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Image of the first words of the act creating the school along with early pics of buildings

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forrest and dorothy.in a portrait togetherdedication of the auditorium to forrest and dorothy.jpg

 

Forrest and Dorothy Goodenough Newspaper Obituary



Scores of Forrest and Dorothy Goodenough's former students came to Austin for the renaming of the 88-year-old auditorium at the Texas School for the Blind and Visually Impaired as the Goodenough Performance Hall.

Dorothy Goodenough, a former Austin Symphony violinist and, like her husband, a music teacher at the school from 1952 to 1977, died in January of complications of Alzheimer's disease.

But the blind pianist Forrest Goodenough was hospitalized for a ruptured appendix in his daughter's hometown of Gravette, Ark., and was unable to attend the Aug. 14 dedication. Only when the ceremony was over did people learn that he had died that day of apparent heart failure. He was 86.

"He didn't want a sad funeral, but a big party, and that's what he got," said his daughter Crow Johnson Evans, a folk singer and longtime performer at the Kerrville Folk Festival. "While we were celebrating, he disappeared."

A composer of classical music whose works still are sold as sheet music on the Internet, Forrest Goodenough was born in South Bend, Ind., during World War I. Raised by his stenographer mother after his parents divorced, he lost his sight at age 5 and attended the Indiana State School for the Blind, where he learned piano repair and tuning, then a common occupation for blind people.

But he also learned to play the piano and later earned a master's degree in music composition from the prestigious Eastman School of Music in Rochester, N.Y.

In the 1940s, he was a staff pianist at NBC radio, accompanied singer Frank Sinatra and other performers and played jazz in supper clubs all over New York City. Evans, his daughter by his first wife, Lucia Greer, recalled her father being a friend of jazz giant George Shearing.

Karl Miller, an Austin friend, is compiling a CD of Goodenough's recorded music with titles such as "Romanza for Violin and Piano" and "Chorale Fantasy for Orchestra."

"What he wrote is just quite lovely," Miller said. "It speaks to you directly. It doesn't have any pretensions about it."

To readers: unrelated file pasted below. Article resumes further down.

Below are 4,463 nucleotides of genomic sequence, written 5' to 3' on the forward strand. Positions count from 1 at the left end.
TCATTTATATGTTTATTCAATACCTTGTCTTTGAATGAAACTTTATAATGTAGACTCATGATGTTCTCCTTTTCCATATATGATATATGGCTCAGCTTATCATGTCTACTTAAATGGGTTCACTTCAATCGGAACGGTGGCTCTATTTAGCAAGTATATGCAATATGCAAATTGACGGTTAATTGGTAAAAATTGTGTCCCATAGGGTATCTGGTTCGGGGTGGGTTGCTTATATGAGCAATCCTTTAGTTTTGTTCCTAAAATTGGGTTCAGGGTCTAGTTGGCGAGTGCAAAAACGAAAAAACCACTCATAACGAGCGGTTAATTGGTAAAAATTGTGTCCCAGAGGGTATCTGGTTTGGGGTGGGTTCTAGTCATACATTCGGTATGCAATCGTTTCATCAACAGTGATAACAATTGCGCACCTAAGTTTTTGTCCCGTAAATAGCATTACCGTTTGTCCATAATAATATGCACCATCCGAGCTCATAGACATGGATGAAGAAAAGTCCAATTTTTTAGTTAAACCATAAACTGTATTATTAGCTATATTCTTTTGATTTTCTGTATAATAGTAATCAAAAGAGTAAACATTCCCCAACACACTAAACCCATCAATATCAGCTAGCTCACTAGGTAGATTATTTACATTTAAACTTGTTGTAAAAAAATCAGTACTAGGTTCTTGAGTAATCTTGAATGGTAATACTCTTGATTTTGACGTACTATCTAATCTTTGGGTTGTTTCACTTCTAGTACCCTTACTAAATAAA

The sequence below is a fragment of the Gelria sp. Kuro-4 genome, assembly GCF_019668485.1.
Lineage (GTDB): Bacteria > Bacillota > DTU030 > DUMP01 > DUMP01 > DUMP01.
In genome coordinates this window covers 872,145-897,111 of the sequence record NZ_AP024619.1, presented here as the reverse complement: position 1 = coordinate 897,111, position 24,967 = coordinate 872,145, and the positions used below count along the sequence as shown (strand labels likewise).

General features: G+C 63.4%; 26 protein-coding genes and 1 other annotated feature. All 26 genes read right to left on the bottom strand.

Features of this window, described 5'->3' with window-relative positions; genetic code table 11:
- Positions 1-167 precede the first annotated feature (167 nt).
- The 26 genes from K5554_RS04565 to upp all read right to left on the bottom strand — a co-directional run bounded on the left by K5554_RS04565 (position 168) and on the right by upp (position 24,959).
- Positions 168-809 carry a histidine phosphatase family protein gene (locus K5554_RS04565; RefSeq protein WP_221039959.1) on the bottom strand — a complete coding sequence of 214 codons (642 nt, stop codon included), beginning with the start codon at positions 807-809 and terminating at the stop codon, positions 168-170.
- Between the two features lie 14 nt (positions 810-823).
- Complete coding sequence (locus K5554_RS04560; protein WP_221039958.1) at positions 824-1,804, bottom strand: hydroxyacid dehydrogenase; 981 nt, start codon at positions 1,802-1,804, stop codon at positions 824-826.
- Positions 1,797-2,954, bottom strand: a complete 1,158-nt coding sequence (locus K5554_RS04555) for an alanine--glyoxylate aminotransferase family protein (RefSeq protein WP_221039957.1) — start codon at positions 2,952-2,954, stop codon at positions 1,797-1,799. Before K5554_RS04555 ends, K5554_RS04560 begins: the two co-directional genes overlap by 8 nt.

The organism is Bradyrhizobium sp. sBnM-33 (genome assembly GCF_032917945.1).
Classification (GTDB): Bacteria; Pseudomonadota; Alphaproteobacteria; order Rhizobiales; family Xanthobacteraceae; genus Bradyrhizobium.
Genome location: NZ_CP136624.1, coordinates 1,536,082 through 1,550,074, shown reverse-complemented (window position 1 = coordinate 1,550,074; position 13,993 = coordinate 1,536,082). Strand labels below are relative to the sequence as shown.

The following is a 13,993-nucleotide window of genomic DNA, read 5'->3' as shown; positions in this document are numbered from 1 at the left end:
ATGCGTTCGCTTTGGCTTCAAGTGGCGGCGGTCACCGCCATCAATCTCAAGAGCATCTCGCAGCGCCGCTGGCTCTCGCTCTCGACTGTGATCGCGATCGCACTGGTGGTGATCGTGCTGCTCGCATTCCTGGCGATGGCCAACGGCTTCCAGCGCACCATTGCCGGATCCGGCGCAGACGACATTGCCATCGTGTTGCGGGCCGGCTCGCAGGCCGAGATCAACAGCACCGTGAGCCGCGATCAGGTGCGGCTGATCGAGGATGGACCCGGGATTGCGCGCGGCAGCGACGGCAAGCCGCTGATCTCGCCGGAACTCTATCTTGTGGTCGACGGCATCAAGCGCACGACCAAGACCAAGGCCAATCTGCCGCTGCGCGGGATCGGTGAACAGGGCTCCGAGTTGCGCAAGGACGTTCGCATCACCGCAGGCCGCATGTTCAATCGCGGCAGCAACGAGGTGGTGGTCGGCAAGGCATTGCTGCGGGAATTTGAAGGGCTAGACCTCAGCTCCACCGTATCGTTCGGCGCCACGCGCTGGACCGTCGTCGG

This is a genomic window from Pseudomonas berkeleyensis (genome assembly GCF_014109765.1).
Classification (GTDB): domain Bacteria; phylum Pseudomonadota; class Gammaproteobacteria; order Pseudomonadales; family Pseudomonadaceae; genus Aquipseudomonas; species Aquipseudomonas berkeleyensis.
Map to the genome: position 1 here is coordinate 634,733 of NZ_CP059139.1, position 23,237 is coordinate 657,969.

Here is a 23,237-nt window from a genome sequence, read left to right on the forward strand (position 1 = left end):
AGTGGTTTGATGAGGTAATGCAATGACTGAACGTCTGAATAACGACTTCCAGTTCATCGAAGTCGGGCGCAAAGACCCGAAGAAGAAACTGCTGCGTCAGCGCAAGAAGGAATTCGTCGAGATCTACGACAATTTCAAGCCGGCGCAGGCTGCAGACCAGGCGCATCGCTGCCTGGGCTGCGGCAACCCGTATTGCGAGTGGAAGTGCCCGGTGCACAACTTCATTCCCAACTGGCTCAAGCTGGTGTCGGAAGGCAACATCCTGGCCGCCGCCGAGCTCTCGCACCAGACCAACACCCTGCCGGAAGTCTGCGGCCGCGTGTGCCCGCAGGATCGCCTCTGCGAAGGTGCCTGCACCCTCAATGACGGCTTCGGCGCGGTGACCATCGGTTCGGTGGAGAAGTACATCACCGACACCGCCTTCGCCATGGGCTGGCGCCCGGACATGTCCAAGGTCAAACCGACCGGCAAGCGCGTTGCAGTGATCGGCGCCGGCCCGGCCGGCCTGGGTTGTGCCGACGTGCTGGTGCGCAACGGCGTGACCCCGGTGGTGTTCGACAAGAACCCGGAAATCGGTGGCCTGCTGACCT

In 1949, Goodenough accepted a professorship at Trinity University in San Antonio, where he met his second wife. They came to the school for the blind in 1952, she joining the symphony and he playing piano in clubs all over town. Some of his works were performed at the University of Texas.

"By 1960, he wasn't doing that much in professional music anymore," said Nancy Levack, a former West Austin neighbor. "His devotion was to the school and his wife. But we would often hear his music on KMFA," Austin's classical music radio station.

After the Memorial Day flood of 1981, when the Goodenoughs were retired, he restored two pianos soaked by the rampaging waters of Shoal Creek.

"I'm not really sure how long it will take me to finish," he told the Austin American-Statesman. "When you're blind, you spend just as much time planning as you do on the actual work."

He also made toys, built a cabin in Bastrop, and remodeled his kitchen working with a power saw late at night with the lights off.

"I called once and begged him to turn the lights on," Levack said. "I knew he didn't need it, but it would make me feel better."

Survived by his daughter, a niece and his first wife, private services for Forrest Goodenough were held this week in Arkansas.

Bob Tindle, a former music student at the blind school and a retired psychologist, will remember the Goodenoughs as quiet and unassuming musical minds.

"People who are highly creative generally have periods of anguish," he said. "But they never did. They were just always very joyful."

Published in Austin American-Statesman on Aug. 20, 2004